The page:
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Oral manifestations associated with inherited hyperhomocysteinemia: A first case description

Published:September 18, 2021DOI:https://doi.org/10.1016/j.oooo.2021.09.007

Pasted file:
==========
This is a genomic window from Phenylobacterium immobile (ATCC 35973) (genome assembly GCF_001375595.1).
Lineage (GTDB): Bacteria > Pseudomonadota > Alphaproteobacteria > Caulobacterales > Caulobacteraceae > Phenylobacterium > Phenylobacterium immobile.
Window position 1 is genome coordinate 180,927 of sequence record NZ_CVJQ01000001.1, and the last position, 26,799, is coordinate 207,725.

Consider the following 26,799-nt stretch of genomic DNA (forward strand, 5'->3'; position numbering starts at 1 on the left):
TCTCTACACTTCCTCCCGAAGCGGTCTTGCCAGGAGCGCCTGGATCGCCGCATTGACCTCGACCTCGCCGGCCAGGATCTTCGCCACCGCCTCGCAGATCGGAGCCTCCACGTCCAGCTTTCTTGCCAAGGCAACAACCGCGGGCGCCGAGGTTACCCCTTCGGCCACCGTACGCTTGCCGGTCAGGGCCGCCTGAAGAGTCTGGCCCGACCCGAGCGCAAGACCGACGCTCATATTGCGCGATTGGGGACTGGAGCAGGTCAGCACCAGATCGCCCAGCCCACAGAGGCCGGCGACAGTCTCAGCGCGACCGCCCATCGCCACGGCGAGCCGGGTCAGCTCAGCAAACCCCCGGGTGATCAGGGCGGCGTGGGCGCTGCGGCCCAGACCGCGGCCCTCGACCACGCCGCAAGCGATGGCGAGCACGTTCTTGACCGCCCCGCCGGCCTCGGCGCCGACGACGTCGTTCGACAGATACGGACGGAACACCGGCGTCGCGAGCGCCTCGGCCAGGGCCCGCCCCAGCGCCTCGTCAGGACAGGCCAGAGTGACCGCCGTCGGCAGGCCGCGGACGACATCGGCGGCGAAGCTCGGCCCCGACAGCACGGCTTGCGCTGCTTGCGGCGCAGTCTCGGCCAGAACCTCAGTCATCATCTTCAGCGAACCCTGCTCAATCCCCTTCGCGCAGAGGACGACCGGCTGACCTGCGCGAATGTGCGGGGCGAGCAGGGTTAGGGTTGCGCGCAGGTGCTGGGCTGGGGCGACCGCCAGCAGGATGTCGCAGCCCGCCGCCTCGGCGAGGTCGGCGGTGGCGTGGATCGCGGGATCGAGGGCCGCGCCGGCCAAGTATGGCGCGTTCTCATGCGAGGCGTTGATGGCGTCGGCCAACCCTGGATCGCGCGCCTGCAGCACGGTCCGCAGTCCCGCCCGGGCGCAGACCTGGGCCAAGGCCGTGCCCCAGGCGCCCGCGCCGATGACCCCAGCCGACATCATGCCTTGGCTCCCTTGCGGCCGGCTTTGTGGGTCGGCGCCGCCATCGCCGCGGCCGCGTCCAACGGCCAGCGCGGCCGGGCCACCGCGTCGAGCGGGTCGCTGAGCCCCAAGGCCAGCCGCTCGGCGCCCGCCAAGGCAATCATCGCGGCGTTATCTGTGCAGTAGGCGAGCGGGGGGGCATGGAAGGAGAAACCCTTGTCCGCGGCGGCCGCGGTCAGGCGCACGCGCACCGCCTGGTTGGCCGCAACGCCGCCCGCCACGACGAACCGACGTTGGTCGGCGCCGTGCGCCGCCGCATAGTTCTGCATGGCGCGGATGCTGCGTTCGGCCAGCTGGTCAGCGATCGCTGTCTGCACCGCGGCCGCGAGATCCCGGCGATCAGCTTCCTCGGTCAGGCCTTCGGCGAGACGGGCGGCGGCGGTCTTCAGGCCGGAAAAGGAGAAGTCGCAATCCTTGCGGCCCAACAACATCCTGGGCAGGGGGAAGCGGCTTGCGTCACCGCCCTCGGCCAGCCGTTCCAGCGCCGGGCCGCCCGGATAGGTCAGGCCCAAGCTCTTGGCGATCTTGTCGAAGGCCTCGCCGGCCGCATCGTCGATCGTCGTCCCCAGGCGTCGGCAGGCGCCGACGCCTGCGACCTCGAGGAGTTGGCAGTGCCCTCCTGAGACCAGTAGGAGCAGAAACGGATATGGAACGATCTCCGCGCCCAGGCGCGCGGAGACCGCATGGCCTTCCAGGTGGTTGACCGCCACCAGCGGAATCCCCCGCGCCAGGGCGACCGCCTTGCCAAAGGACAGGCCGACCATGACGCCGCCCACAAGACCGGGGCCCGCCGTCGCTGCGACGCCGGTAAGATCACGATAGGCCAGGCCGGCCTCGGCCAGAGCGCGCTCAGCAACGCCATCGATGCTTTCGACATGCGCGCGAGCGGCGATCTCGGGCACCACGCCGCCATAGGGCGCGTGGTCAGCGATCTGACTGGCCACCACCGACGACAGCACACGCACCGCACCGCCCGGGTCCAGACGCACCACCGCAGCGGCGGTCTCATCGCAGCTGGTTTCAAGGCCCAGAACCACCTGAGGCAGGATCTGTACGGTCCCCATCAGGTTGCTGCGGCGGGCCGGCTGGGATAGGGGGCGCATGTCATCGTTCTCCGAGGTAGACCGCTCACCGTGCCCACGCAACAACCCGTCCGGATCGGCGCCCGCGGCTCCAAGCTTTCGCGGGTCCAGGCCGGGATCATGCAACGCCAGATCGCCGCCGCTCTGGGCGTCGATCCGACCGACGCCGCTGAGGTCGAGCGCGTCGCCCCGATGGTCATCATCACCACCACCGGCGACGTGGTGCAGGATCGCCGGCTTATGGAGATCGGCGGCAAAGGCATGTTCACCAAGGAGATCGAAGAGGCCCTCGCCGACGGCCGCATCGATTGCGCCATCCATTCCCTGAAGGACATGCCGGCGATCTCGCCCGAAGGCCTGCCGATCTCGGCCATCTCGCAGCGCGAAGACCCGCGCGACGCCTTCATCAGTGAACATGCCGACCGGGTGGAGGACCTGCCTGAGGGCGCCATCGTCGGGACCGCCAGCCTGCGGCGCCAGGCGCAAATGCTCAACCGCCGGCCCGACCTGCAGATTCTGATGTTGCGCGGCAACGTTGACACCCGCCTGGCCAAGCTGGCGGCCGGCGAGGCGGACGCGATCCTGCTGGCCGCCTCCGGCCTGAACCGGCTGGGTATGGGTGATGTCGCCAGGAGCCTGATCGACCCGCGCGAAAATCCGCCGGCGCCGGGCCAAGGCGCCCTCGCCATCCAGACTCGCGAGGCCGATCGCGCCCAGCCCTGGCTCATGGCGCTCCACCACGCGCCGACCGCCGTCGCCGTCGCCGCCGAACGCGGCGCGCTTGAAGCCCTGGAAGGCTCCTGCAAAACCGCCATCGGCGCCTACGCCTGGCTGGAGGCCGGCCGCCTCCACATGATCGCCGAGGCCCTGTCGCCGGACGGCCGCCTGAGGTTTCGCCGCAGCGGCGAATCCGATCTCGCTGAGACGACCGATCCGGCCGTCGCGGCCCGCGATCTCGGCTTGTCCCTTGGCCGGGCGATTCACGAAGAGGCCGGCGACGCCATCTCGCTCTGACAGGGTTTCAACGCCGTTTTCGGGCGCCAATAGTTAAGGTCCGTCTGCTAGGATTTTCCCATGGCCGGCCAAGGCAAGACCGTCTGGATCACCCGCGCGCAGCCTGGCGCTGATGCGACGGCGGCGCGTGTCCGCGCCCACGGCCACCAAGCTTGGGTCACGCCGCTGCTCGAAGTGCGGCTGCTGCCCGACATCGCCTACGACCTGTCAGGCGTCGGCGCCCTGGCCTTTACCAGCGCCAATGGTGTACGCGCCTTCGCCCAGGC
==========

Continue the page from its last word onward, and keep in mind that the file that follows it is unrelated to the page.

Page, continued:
Hyperhomocysteinemia is a rare disease caused by nutritional deficiencies or genetic impairment of cysteine metabolism. To date, no oral manifestations of hyperhomocysteinemia have been described in humans. Therefore, to our knowledge, the present case report is the first description of a hyperhomocysteinemic patient showing oral tissue alterations leading to both early tooth loss and failed implant osseointegration. The patient presented with a methylenetetrahydrofolate reductase gene mutation (677T polymorphism) leading to mild hyperhomocysteinemia. The radiologic analysis showed hyperdense lesions scattered in the maxillae. The histologic observations indicated alterations in both collagen and elastic networks in the gingiva and dermis. Interestingly, the presence of ectopic mineralized inclusions was noted in both periodontal ligament and gingiva. Strong osteoclastic activity was associated with abnormal calcification of trabecular spaces. Uneven oral tissue remodeling due to high tissue levels of homocysteine could explain the pathologic manifestations observed in this case.
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